Stomach Acid can Worsen Asthma Symptoms
Stomach acid and asthma seems unrelated, because asthma occurs in the airways while the reflux of stomach acid occurs in the digestive tract. However, in some cases, asthma can get worse when stomach acid rises into the esophagus.
Reflux to the esophagus occurs when the valve connecting the stomach to the esophagus does not close completely. This condition is characterized by pain or burning in your chest and throat.
Because the esophagus lies close to the throat of an airway, it makes sense if the rise of stomach acid can affect asthma. Moreover, Advancements Allergy and Asthma Care (AAAC) data showed 50-80 percent of the 15 million asthma sufferers in the United States also had a history of reflux.
“Because the symptoms of gastric acid reflux is chest pain and heat in the throat, people rarely would have thought if an asthma attack also could indicate reflux of stomach acid,” said Debra Peterson, an AAAC medical practitioner in Minnesotta, United States.
Peterson said the experts can not be sure how they can influence each other, because until now many studies about it are still being developed. However, according to FoxNews, some of these allegations are believed to be able to explain it.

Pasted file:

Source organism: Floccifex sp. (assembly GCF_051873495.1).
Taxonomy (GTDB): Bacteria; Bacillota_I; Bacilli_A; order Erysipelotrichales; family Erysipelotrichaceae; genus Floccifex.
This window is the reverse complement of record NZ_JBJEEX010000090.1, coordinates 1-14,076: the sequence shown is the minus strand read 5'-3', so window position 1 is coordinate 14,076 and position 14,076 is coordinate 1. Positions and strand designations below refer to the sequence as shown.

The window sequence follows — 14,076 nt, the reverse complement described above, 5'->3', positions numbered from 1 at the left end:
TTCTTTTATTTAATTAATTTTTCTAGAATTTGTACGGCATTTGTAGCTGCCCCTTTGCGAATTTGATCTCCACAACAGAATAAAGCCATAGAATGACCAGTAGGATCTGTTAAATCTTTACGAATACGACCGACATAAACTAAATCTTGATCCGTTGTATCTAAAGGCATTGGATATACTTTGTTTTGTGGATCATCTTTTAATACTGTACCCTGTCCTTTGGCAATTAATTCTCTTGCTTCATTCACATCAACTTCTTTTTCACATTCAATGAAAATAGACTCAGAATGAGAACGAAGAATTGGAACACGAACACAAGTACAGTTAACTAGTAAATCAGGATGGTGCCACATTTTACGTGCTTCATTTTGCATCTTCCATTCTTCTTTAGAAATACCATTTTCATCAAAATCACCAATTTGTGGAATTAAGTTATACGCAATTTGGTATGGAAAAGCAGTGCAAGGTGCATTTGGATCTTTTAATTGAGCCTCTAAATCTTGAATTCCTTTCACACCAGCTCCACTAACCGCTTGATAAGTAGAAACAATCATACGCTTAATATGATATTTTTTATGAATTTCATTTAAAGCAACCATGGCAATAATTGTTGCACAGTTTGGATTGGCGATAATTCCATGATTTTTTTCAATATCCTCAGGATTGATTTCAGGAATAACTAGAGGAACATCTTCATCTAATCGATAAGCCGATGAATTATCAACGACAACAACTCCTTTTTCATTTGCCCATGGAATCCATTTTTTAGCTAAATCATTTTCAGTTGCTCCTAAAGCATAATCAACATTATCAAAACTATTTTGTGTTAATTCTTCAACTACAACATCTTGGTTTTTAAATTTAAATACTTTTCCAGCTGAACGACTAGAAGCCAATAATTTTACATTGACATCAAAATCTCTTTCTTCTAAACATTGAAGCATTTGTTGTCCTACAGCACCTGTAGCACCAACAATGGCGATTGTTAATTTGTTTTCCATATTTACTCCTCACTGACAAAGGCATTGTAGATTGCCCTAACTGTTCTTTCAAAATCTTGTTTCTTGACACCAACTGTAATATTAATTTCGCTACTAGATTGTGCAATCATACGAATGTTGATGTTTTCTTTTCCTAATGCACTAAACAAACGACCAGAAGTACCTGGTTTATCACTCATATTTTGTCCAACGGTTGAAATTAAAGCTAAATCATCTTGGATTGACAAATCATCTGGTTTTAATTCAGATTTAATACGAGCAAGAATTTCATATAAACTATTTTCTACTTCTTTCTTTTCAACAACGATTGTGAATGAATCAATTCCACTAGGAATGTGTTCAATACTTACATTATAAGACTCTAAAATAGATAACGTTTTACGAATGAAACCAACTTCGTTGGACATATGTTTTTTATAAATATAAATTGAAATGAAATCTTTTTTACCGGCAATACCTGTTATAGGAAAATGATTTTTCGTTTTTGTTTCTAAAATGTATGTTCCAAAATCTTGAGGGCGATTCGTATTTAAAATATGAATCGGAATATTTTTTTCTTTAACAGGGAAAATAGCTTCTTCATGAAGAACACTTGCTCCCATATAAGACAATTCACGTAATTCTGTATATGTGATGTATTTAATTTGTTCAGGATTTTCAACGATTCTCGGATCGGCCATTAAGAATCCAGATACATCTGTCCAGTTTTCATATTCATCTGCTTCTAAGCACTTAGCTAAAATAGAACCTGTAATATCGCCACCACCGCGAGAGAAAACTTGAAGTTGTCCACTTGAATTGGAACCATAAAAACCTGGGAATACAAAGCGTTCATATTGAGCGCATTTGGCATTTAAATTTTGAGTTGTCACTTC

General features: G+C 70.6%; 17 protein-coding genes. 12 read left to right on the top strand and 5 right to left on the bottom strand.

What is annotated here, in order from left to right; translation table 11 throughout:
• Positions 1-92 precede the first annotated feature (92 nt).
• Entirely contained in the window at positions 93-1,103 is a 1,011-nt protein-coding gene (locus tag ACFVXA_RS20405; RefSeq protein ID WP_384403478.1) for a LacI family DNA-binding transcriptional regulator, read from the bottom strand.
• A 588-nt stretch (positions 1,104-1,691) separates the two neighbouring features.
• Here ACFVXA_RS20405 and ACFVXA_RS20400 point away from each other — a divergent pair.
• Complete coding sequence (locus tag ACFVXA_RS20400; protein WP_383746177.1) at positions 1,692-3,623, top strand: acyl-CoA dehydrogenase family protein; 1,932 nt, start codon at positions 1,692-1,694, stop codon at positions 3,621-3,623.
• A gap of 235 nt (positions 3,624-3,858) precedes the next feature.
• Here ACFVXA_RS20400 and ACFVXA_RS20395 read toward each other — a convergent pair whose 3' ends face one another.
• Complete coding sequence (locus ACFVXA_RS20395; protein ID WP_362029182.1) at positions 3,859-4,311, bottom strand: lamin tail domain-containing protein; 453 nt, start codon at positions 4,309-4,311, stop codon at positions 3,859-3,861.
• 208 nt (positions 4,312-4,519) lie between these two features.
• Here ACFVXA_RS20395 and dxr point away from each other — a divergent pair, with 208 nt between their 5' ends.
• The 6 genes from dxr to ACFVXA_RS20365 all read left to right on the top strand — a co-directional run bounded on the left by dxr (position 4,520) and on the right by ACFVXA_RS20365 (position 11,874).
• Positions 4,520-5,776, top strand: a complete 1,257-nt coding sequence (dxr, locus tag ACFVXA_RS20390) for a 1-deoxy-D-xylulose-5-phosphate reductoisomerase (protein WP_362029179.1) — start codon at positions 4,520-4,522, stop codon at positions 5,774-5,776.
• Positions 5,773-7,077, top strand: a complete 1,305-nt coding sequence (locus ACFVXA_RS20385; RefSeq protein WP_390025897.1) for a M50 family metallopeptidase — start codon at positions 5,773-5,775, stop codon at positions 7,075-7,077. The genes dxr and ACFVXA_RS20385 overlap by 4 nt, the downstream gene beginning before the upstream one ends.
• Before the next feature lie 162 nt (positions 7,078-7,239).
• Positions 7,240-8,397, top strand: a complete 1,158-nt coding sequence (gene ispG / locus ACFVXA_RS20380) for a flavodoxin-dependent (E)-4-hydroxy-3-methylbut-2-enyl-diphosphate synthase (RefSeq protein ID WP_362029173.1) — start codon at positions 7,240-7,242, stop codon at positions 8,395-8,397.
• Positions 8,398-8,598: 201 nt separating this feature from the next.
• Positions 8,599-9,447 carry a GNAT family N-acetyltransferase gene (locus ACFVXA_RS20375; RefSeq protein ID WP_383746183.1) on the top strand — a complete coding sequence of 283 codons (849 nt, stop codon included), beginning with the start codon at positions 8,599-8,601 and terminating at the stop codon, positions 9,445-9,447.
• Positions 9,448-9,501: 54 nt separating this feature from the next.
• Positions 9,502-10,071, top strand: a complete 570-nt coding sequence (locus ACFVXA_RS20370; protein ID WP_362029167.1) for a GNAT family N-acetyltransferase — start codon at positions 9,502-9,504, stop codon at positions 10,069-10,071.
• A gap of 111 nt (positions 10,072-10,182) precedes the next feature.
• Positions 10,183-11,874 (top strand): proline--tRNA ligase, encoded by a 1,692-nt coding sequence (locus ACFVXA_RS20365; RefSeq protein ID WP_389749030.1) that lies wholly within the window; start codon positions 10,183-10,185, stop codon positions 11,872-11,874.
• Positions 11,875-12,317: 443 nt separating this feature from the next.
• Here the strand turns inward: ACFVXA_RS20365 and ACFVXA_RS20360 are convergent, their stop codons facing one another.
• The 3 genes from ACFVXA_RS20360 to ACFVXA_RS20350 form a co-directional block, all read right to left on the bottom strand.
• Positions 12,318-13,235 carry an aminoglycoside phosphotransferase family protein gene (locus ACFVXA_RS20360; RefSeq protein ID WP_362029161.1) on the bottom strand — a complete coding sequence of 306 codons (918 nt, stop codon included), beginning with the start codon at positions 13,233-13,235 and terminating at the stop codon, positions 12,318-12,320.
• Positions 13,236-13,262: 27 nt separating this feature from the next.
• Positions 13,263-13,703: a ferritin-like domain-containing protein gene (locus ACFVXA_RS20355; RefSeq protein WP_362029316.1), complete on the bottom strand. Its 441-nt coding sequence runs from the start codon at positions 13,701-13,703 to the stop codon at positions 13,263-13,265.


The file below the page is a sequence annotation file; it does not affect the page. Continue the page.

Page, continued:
1. Asthma worsen when stomach acid goes up into the esophagus inhaled by the lungs
2. The rise of stomach acid causing the chest cavity to narrow, causing shortness of breath
3. Stimulate gastric acid in the esophagus stimulates the brocheolus nerve (the airways in the lungs) to narrow
4. Conversely, asthma can also trigger reflux because their drugs (bronchodilators) such as theophylline are known to have side effects of increasing secretion.
Peterson added, asthma which is triggered by stomach acid is usually characterized by recurrence during irregular eating patterns, after drinking alcohol and when lying down.
Meanwhile, to ensure the relationship of asthma and gastric acid, scientists from Duke University in North Carolina recently injected acid into the stomach of mice. As a result, elevated levels of gastric acid shown to reduce the immune system so many mice suffered from asthma.